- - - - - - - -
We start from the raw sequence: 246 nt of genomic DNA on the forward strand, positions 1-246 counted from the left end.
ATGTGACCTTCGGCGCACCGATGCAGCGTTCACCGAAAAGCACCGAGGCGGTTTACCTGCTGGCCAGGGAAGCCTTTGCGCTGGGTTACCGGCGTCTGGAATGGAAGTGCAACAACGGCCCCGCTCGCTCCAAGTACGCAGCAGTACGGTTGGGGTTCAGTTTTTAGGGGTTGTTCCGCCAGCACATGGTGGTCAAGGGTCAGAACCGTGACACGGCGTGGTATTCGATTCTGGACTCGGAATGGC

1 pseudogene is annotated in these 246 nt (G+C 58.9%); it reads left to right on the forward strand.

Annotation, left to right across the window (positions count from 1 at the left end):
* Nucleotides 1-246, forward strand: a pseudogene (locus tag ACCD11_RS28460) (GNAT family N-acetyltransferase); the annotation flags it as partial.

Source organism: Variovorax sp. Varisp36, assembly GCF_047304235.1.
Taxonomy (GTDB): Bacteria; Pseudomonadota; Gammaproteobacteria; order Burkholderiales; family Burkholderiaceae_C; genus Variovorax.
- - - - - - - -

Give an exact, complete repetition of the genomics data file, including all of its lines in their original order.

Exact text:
We start from the raw sequence: 246 nt of genomic DNA on the forward strand, positions 1-246 counted from the left end.
ATGTGACCTTCGGCGCACCGATGCAGCGTTCACCGAAAAGCACCGAGGCGGTTTACCTGCTGGCCAGGGAAGCCTTTGCGCTGGGTTACCGGCGTCTGGAATGGAAGTGCAACAACGGCCCCGCTCGCTCCAAGTACGCAGCAGTACGGTTGGGGTTCAGTTTTTAGGGGTTGTTCCGCCAGCACATGGTGGTCAAGGGTCAGAACCGTGACACGGCGTGGTATTCGATTCTGGACTCGGAATGGC

1 pseudogene is annotated in these 246 nt (G+C 58.9%); it reads left to right on the forward strand.

Annotation, left to right across the window (positions count from 1 at the left end):
* Nucleotides 1-246, forward strand: a pseudogene (locus tag ACCD11_RS28460) (GNAT family N-acetyltransferase); the annotation flags it as partial.

Source organism: Variovorax sp. Varisp36, assembly GCF_047304235.1.
Taxonomy (GTDB): Bacteria; Pseudomonadota; Gammaproteobacteria; order Burkholderiales; family Burkholderiaceae_C; genus Variovorax.